“One size fits all” may be good when you’re buying a baseball cap, but it’s not good for media training.

For communications professionals, training client spokespeople to be effective in media interviews and presentations is part of the job. A cursory Internet search will reveal a plethora of tips and tricks on preparation.

However, the biggest pratfall to avoid is the notion that all clients and spokespeople are the same. Most agencies have a standard media training presentation for clients, with slight tweaking based on the client’s specific goals or business vertical. While this may be acceptable at times, it simply does not work with the military. There is not one, monolithic military client.

SDI’s decades of specialized focus on military and veteran-related communications has yielded this awareness and insight. If you’re providing media training to the military, you must approach every service member, veteran, family member, and caregiver as a distinct individual with their own set of stories, ideas, abilities, and fears.

With that in mind, SDI’s Senior Strategist Dan Gregory offers one key tip to prepare for every media training session with members of the military or veteran communities – read.

“Especially if you have never served in uniform, it is vitally important you read anything that might give you an understanding of their service, “says Dan. “I say this as a civilian – you will never truly understand their experience. However, you’ll be a more effective and trusted coach if you can try to see the world through their eyes, speak some of the same language, and appreciate how military experience is distinctly different than civilian life. “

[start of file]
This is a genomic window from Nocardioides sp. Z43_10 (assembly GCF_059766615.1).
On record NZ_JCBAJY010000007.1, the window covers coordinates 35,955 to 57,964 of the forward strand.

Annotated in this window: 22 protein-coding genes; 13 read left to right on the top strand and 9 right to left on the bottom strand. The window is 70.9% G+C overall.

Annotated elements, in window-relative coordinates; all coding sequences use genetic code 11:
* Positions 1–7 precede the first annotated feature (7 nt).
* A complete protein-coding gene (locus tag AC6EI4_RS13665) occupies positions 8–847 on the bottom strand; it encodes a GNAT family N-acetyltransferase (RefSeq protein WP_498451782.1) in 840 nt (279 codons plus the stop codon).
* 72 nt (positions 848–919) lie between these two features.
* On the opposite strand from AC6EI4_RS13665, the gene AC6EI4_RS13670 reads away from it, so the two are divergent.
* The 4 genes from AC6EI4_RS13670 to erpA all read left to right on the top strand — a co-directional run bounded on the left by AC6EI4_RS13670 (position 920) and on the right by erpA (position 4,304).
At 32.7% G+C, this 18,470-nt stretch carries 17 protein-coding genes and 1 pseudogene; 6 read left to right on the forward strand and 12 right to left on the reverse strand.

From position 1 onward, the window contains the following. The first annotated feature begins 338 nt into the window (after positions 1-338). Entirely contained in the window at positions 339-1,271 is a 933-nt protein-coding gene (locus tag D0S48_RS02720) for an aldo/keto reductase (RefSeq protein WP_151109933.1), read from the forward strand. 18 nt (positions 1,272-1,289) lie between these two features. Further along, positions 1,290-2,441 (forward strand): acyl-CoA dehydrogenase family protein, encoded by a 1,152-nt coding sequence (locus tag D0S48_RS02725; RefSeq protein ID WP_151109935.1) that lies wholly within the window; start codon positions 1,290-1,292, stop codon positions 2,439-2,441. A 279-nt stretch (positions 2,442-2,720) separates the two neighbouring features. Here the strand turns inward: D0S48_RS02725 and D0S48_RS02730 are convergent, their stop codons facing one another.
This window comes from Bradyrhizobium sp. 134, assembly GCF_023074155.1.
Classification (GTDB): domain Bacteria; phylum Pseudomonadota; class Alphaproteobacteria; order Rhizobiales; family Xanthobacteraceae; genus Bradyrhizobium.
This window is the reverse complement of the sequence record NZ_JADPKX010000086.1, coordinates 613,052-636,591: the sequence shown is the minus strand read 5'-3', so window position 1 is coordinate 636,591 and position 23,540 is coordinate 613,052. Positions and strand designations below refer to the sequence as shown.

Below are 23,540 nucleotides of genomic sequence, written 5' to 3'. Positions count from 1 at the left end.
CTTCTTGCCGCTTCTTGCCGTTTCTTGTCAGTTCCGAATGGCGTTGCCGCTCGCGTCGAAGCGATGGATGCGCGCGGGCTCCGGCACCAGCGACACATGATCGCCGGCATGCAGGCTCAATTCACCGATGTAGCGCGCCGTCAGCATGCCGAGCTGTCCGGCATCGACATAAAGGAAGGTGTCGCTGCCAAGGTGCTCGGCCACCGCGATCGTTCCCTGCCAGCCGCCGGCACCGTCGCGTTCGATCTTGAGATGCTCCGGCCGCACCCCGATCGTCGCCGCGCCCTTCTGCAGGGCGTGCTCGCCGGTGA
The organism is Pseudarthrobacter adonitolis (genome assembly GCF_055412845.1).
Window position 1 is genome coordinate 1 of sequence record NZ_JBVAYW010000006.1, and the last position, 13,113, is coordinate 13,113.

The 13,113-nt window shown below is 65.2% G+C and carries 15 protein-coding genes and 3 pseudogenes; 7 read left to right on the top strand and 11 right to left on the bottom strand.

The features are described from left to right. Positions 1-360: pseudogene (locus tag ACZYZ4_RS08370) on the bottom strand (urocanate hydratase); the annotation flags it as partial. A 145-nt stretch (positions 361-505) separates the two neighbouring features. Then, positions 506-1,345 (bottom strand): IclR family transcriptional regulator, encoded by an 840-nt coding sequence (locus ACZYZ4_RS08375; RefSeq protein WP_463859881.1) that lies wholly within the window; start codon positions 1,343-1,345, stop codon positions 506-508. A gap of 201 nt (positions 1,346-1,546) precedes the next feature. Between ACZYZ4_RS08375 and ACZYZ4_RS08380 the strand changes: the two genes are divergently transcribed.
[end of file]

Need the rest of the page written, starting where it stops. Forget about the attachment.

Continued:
So, what should you read? Here are some of Dan’s suggestions.

  • Great military speeches like General Patton motivating the 3rd Army on the eve of the invasion of Europe, or President Lincoln’s address at Gettysburg.
  • Raw first-person accounts, including fiction, such as Phil Klay’s “Redeployment,” or the great veteran writing at The War Horse.
  • Accounts and explorations of the lasting impacts of war, like those told by Thomas J. Brennan and Finbarr O’Reilly in “Shooting Ghosts,” or studied by David J. Morris in “The Evil Hours.”
  • Military and Veteran Affairs (VA) reporters like Quil Lawrence and Leo Shane who give you a sense of how policies dictate the lives of those who serve.

“Bottomline—read anything that gives you a sense of what it’s like to raise your hand and take an oath to serve the nation, no matter the cost.  Once you begin to grasp it, you’ll begin to earn the trust of the service members, families and caregivers who you’re training, and they’ll be better prepared to share their stories with the world.”